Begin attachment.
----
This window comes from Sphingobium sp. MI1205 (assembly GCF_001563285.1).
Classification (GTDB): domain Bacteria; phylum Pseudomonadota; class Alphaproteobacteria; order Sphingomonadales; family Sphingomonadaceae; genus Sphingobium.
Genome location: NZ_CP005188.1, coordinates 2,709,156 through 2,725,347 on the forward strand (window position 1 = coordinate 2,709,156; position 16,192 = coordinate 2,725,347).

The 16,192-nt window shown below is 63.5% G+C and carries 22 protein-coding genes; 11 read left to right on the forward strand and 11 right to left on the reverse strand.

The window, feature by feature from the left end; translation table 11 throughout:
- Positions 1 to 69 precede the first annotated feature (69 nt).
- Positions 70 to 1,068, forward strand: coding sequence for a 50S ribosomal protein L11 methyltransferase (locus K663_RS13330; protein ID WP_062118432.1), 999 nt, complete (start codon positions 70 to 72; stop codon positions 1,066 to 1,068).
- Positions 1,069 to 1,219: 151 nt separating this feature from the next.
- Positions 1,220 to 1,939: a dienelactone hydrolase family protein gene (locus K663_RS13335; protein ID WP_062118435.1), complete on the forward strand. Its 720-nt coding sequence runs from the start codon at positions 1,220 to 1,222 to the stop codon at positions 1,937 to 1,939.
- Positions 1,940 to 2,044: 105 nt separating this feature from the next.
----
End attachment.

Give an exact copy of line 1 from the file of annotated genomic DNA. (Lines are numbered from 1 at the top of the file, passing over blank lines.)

This window comes from Sphingobium sp. MI1205 (assembly GCF_001563285.1).